A Yupik woman looks out over the taiga and sees that it is good. It is new and untouched. Her travel will be safe and her journey will be short.

The Inuit enters his home and beats the remaining snow from his clothes. This snow was able to cling. It was stubborn and it followed him home. It would rather melt and die in his warmth then let go into the vastness of its own world.

Now, I wonder if we’ve missed something. Something fundamental. I wonder if we’re swimming without our gills.

It would appear we find ourselves in a world of Cold all our own. And it would seem that when we first discovered The Cold, we ran. We built homes of warmth and tools of forgetting and we have been running ever since.

I was a young boy when I first fell off my bike. I wasn’t paying attention and I hit a pothole that sent me flying over myself. I was scraped and cut and bloody and I remember it blinking all over me. “This is pain.”

I was a young man in college when I remember looking through that screen at your eyes. You knew we had gone too far, made a mockery of the whole thing. I knew you loved me and you were sorry. You knew the same. And when I hung up, I remember it blinking all over me. “This is Pain.”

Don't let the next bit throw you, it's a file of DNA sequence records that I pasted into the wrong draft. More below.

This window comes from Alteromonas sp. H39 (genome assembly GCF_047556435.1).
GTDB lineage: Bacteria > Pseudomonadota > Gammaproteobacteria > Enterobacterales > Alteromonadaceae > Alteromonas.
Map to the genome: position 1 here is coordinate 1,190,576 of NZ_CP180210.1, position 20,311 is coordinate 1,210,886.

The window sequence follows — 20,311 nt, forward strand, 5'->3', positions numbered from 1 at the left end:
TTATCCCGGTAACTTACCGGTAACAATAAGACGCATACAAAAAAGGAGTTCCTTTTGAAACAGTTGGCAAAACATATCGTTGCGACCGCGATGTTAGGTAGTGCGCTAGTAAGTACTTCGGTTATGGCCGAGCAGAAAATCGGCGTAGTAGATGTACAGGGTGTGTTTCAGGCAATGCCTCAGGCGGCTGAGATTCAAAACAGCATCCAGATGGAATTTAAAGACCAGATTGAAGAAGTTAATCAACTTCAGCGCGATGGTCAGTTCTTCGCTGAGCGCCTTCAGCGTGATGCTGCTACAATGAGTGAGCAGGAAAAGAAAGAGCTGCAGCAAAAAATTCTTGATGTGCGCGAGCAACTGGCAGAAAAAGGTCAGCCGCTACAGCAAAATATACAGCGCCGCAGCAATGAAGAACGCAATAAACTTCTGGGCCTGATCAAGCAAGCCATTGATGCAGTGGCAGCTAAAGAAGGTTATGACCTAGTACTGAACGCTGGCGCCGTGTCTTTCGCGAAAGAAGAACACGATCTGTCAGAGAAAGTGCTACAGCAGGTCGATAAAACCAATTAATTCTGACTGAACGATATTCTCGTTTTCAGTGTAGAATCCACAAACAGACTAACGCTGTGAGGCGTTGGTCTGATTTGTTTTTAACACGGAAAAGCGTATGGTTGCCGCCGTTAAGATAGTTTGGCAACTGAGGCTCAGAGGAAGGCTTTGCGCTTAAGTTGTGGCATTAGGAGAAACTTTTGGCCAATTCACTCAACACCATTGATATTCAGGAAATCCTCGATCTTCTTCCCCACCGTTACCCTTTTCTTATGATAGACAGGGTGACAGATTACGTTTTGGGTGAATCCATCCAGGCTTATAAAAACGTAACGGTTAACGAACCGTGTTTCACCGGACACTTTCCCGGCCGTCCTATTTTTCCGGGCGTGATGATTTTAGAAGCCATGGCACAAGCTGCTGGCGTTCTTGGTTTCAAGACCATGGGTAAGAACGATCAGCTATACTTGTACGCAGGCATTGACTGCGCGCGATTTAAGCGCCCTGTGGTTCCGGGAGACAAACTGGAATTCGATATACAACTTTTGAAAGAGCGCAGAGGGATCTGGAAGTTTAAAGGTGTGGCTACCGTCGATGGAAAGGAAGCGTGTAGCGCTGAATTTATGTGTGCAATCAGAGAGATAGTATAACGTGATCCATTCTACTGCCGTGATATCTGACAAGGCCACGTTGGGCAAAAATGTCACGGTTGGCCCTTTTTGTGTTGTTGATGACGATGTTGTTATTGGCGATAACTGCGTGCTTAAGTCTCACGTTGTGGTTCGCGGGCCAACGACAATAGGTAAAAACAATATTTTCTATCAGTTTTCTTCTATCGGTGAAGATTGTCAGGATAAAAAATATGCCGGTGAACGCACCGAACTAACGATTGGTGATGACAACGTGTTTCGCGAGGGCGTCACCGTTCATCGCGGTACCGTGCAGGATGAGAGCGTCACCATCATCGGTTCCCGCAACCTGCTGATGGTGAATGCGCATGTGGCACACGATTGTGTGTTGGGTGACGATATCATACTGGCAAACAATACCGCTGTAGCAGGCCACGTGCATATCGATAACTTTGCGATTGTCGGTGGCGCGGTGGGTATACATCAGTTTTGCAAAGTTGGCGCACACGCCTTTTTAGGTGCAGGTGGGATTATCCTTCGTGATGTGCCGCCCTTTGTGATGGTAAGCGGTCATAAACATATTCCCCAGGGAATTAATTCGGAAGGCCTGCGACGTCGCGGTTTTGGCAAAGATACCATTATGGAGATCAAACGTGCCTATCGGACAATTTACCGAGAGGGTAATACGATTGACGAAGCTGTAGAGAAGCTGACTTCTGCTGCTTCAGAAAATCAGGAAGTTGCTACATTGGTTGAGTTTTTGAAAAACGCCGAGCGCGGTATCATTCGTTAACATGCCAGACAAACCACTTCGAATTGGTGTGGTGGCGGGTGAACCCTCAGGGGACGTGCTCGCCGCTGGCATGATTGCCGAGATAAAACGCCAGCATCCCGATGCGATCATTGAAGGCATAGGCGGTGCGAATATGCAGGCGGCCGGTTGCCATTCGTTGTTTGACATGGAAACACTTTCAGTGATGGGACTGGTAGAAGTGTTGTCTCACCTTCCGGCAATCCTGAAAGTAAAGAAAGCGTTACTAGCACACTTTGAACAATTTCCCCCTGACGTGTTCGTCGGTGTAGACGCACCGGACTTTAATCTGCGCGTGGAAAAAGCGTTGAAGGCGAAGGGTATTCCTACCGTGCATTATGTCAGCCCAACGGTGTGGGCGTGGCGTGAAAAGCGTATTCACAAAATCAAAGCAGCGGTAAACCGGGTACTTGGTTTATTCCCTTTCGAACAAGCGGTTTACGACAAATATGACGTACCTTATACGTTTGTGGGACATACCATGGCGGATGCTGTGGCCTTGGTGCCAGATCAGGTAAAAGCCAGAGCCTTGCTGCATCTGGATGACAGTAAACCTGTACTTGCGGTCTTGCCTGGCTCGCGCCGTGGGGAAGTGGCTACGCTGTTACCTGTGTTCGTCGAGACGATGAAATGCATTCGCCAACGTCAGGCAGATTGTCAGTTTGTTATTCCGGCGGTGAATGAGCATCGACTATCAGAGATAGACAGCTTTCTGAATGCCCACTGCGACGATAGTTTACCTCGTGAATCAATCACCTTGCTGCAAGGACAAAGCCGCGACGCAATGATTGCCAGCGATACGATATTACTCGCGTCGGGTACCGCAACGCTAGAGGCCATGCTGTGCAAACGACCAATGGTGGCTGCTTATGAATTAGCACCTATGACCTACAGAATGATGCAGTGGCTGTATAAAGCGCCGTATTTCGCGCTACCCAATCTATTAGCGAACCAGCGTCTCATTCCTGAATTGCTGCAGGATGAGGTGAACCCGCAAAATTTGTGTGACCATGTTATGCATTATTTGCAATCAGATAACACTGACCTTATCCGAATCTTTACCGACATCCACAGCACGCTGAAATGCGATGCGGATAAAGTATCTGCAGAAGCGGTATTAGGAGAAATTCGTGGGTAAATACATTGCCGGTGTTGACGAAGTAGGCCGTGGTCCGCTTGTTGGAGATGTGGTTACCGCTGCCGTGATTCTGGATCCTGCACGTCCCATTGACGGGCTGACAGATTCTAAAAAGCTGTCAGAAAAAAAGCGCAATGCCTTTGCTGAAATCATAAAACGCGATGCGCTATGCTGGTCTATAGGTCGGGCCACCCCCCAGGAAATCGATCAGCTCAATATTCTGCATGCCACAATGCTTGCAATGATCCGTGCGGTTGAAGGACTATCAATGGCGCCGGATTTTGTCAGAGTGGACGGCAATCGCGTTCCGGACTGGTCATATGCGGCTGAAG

And but two years later, when it came from the far and changed me completely, I screamed and begged. I was muffled under snow so heavy and fought for every breath. And no matter how many times, countless times, I climbed for escape, the snow rained down on my head. And no one could reach to help me out. I looked up at their faces, all trying, and I thought to myself, under the blinking, “This…this is Pain.”

Igadug- A violent snowstorm.

Ever since that day, I cannot ignore The Cold. To ignore it is only to walk outside one day and get trapped beneath it. So I respect The Cold. I thank The Cold for making me see. I thank The Cold when I hold my loved ones a little tighter for warmth. I celebrate in The Cold, because it means I’m still here. I dance in The Cold, to show others that it isn’t so scary. And when The Cold comes, I smile, because I know what The Cold implies.

There are some things that no one has a word for. There is a beauty hidden behind the wordless. There is an understanding and deep down, in the deepest love, there is a blinking.

Poem by Matt Leavitt. Photo by Gabriel Garcia Marengo. Poetry. Video by Mind on Fire Books

Poem by Matt Leavitt. Matt holds all copyright; nothing can be copied or duplicated without his permission.


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“Gutpunch” a Poem by Matt ‘Loveit or’ Leavitt